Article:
INDIANAPOLIS – Researchers at Indiana University School of Medicine have successfully developed a method to grow inner ear tissue from human stem cells—a finding that could lead to new platforms to model disease and new therapies for the treatment of hearing and balance disorders.
“The inner ear is only one of few organs with which biopsy is not performed and because of this, human inner ear tissues are scarce for research purposes,” said Eri Hashino, PhD, Ruth C. Holton Professor of Otolaryngology at IU School of Medicine. “Dish-grown human inner ear tissues offer unprecedented opportunities to develop and test new therapies for various inner ear disorders.”
The study, published online May 1, 2017, in Nature Biotechnology, was led by Karl R. Koehler, PhD, assistant professor in the Department of Otolaryngology and Head and Neck Surgery at IU School of Medicine, and Dr. Hashino in collaboration with Jeffrey Holt, PhD, professor of otology and laryngology at Harvard Medical School and Boston Children’s Hospital. The research builds on the team’s previous work with a technique called three-dimensional culture, which involves incubating stem cells in a floating ball-shaped aggregate, unlike traditional cell culture in which cells grow in a flat layer on the surface of a culture dish. This allows for more complex interactions between cells, and creates an environment that is closer to what occurs in the body during development, Dr. Koehler said.
By culturing human stem cells in this manner and treating them with specific signaling molecules, the investigators were able to guide cells through key processes involved in the development of the human inner ear. This resulted in what the scientists have termed inner ear “organoids,” or three-dimensional structures containing sensory cells and supporting cells found in the inner ear.
“This is essentially a recipe for how to make human inner ears from stem cells,” said Dr. Koehler, lead author of the study and whose research lab works on modeling human development. “After tweaking our recipe for about a year, we were shocked to discover that we could make multiple inner ear organoids in each pea-sized cell aggregate.”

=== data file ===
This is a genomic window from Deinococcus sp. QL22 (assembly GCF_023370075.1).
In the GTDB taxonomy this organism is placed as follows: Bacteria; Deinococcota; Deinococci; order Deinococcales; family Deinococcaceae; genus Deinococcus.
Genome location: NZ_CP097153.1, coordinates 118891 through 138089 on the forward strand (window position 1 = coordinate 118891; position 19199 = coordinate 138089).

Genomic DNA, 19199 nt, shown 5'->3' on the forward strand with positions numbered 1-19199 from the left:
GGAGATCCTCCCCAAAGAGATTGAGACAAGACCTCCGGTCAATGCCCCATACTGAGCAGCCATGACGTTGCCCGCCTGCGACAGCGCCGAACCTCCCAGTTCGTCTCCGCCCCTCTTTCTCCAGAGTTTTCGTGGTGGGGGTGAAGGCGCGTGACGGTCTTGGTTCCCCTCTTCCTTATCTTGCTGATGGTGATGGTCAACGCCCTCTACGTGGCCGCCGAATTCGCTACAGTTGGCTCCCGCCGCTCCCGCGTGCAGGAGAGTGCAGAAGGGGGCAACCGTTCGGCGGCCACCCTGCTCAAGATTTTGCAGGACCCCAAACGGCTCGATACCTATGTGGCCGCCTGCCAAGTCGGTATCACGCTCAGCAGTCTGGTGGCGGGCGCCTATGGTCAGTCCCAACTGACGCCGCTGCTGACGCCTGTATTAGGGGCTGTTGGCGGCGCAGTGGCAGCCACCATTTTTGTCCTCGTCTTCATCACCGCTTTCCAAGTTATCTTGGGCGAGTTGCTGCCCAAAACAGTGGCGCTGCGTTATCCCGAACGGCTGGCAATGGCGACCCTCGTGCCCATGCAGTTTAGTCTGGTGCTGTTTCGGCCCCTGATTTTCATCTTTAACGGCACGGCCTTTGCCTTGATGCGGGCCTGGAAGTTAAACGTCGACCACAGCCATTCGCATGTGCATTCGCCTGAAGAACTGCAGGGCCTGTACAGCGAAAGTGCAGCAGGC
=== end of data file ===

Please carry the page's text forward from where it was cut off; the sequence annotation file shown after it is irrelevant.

The researchers used CRISPR gene editing technology to engineer stem cells that produced fluorescently labeled inner ear sensory cells. Targeting the labeled cells for analysis, they revealed that their organoids contained a population of sensory cells that have the same functional signature as cells that detect gravity and motion in the human inner ear.
“We also found neurons, like those that transmit signals from the ear to the brain, forming connections with sensory cells,” Dr. Koehler said. “This is an exciting feature of these organoids because both cell types are critcal for proper hearing and balance.”
Dr. Hashino said these findings are “a real game changer, because up until now, potential drugs or therapies have been tested on animal cells, which often behave differently from human cells.”
The researchers are currently using the human inner ear organoids to study how genes known to cause deafness interrupt normal development of the inner ear and plan to start the first-ever drug screening using human inner ear organoids.
“We hope to discover new drugs capable of helping regenerate the sound-sending hair cells in the inner ear of those who have severe hearing problems,” Dr. Hashino said.
Additional researchers on the study include Jing Nie, Emma Longworth-Mills and Jiyoon Lee of IU School of Medicine, and Xiao-Ping Liu of Boston Children’s Hospital.
This research was funded by the National Institutes of Health and the Action on Hearing Loss.